VENTRELLA: Here in the US, it seems that religion has trumped science much more than in Canada or Europe, especially in our political fights over creationism in the schools, abortion, and gay rights. Do you think we will ever evolve past religious belief, or will we still be believing a thousand years from now?
SAWYER: I think if we don’t evolve past fundamentalist religious belief, we won’t be here a thousand years from now; it’s fundamentalism that will lead to the wide-scale terrorism at home and abroad. As technology advances, and more and more destructive power is in the hands of individuals, someone will destroy us all, unless we as a species grow up. I tried to portray what that grown-up society might be like in my Hugo Award-winning HOMINIDS and its sequels.
VENTRELLA: Memory – or maybe “consciousness” – seems to be another thread common in your books. Who we are and what we perceive. Do you find that subject comes up subconsciously in your work or do you generally plan stories around that particular theme?
SAWYER: I’ve said that science fiction is the genre of intriguing juxtapositions, and that being a science-fiction writer is the best job for a science generalists – someone who likes to be involved with multiple disciplines. Well, there’s no more multidisciplinary area than consciousness studies, in which neuroscientists, computer scientists, cognitive theorists, quantum physicists, and philosophers all come together and spark off each other. Inner space is far more interesting to me than outer space, and so that’s what I write about.
VENTRELLA: I just finished FLASH FORWARD and noted how it ended with an idea that you later used for ROLLBACK. Had you considered making ROLLBACK a sequel originally, or did you just want to write about immortality in a similar way?
SAWYER: I don’t like sequels. FLASHFORWARD and ROLLBACK both involve radical life prolongation because those are inevitable technologies; it’s going to happen, and if you’re writing about the future you have to acknowledge that. But the two books are unrelated to each other.
VENTRELLA: You’ve written about immortality in various ways in more than one novel. Is this because you’d like to be immortal? Is there something special about the topic that interests you?
SAWYER: What interests me about it is not dying. Sure, I’d like to live a very long time – I’m 52, and haven’t read 1% of the books I’d like to, I haven’t seen even a quarter of this planet (and I travel a lot), there is, rounded to the nearest percent, 100% of the human race I haven’t yet met. More: we still are trying to work out fundamental problems in social interaction, social justice, and international relations -– we’ve been struggling with them for thousands of years. Maybe that’s because, in all those millennia, no problem has ever been worked on for more than a few decades by any one person. We need the time to dig in and solve the really big conundrums; nature’s natural lifespan doesn’t provide enough time -– but science will.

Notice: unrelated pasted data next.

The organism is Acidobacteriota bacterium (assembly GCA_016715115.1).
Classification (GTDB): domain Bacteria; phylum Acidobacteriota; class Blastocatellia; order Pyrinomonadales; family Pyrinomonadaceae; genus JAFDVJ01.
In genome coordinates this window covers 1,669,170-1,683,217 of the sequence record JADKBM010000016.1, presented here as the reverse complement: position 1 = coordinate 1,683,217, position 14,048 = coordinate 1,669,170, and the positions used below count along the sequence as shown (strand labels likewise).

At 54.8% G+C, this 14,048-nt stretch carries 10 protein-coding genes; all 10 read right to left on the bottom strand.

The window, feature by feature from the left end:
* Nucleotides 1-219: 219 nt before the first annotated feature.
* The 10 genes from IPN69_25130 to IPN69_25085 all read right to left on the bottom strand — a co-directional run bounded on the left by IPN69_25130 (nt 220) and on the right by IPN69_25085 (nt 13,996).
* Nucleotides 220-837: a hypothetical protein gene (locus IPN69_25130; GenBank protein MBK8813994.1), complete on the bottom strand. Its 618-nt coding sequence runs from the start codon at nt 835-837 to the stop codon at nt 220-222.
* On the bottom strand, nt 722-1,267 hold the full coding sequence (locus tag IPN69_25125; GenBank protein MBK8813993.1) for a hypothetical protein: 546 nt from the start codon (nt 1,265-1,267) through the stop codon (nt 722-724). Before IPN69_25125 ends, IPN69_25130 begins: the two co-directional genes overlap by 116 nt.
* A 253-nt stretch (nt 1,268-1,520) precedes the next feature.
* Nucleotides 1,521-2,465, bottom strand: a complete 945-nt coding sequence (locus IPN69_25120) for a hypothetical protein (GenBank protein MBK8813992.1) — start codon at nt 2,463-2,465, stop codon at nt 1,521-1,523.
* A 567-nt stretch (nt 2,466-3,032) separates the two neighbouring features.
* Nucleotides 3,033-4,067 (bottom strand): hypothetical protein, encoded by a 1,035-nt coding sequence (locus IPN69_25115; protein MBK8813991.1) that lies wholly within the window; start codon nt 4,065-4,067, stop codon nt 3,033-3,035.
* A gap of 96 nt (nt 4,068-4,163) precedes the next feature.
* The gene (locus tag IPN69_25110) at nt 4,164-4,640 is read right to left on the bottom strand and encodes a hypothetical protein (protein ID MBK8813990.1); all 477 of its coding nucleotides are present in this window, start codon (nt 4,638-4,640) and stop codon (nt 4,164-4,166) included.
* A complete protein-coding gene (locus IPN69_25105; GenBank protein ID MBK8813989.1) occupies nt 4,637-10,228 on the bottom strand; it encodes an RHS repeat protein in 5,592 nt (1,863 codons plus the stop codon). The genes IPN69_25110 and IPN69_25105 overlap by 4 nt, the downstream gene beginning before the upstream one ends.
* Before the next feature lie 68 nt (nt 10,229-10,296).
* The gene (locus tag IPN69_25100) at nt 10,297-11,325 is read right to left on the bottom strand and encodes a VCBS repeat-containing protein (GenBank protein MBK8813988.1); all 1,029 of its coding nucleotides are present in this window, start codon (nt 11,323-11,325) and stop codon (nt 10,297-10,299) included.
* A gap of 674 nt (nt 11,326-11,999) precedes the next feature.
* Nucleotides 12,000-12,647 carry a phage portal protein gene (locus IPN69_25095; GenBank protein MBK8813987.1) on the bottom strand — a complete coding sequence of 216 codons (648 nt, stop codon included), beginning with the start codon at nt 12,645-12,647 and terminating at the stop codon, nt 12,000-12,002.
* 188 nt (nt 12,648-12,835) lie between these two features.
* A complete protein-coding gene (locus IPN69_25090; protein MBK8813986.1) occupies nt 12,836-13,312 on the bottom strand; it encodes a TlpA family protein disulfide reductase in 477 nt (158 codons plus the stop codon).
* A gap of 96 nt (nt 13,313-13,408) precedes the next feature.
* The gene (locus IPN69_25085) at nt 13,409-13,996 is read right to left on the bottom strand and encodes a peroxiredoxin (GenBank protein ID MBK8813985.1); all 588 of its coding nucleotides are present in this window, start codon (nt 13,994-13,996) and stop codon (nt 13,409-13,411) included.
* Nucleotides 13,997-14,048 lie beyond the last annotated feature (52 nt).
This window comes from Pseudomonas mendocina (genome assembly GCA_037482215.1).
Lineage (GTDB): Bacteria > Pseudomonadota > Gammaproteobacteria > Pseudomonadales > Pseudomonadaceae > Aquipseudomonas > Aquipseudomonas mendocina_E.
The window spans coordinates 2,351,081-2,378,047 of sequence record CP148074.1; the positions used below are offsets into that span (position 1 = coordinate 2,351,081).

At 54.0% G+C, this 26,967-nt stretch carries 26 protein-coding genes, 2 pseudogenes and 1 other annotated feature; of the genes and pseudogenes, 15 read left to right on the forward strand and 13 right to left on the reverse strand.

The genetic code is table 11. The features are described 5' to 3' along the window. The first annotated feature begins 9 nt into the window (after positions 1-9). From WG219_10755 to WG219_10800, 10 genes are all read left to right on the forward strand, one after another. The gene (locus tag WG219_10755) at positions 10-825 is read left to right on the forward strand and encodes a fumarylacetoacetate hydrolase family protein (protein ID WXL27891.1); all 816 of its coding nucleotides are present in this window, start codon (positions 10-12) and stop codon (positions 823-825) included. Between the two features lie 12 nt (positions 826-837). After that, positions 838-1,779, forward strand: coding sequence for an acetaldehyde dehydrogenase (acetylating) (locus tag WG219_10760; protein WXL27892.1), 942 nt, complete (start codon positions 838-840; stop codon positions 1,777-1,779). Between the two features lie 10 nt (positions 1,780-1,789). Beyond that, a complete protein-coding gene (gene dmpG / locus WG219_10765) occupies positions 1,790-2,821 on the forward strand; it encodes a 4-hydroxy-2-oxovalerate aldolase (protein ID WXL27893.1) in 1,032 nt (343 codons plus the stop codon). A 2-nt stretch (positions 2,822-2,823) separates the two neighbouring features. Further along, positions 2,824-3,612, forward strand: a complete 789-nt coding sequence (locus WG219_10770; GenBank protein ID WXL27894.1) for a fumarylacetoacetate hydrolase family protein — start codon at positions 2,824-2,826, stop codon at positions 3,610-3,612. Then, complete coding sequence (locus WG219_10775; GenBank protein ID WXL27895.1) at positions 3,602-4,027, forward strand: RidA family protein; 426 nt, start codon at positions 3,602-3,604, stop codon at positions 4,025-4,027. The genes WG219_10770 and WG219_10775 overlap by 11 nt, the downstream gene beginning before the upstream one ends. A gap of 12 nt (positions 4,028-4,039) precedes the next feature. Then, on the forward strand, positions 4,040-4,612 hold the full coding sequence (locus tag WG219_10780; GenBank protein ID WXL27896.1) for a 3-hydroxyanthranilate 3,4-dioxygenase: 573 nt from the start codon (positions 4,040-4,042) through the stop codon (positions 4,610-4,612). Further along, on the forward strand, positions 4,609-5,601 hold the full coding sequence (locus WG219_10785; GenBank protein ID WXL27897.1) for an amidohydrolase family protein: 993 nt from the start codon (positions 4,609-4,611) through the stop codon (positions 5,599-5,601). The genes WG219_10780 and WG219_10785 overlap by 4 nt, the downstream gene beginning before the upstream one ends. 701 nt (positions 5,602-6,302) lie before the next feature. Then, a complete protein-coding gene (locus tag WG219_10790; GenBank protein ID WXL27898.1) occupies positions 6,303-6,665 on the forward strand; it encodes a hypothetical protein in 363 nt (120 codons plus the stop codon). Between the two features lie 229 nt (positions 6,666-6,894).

VENTRELLA: How much input did you have in the “Flash Forward” TV series?
SAWYER: Lots. I met with David Goyer and Brannon Braga before I did the deal to let them adapt my book, and we discussed every change they wanted to make. I was consultant on every episode, spent a lot of time on the set and in the writers’ room in Los Angeles, and wrote the 19th episode, “Course Correction.”
VENTRELLA: Do you feel that the action bits they added were necessary for a TV audience and an on-going series? Did they distract too much from the story?
SAWYER: Sure, they were necessary for the TV audience. That’s why we added them. A novel can be cerebral -– people talking about ideas, or thinking about them without doing or saying anything -– but TV is a visual medium: things have to be happening constantly on screen or viewers turn away. As for distraction from the story, not at all: we had more story beats, more continuing characters, and a more involved plot, than just about any other show on the air at that time.
VENTRELLA: You’ve certainly had other works optioned before. Is there anything in the pipeline we can look forward to?
SAWYER: It looks like the movie version of THE TERMINAL EXPERIMENT is finally going to happen, and I’ve just been commissioned to write a screenplay adaptation of TRIGGERS for a feature film, and I have high hopes of that being made, too.
VENTRELLA: What is it about science fiction that attracts you?
SAWYER: The variety: I can write hardboiled detective fiction (RED PLANET BLUES), courtroom drama (ILLEGAL ALIEN), romance (ROLLBACK), thriller (TRIGGERS), allegory (FAR-SEER), and more, all without leaving the genre. Science fiction is the least-restrictive genre to be working in.
VENTRELLA: Science fiction doesn’t seem to sell as much as before; do you think we’ve just become so used to our gadgets and modern technology that reading about spaceships doesn’t hold the wonder it did when we were kids? (I’m about your age, by the way…)
SAWYER: No, I think it’s something you alluded to earlier: if you don’t teach the core truths about science –- cosmology, evolutionary biology, and so forth -– people lose interest in what the Canadian poet Archibald Lampman called “the wide awe and wonder of the night.” Yes, there’s not much science fiction about spaceships, but that never was what science fiction was all about. But it is about science, and a culture that devalues or distrusts science isn’t one that’s going to embrace a literature that’s built on it.
VENTRELLA: Who do you like to read?
SAWYER: Most of my reading is nonfiction -– Robert Wright, Steven Pinker, Ray Kurzweil, and so on. But within the science-fiction genre, I love the works of Julie E. Czerneda, Jack McDevitt, and Robert Charles Wilson.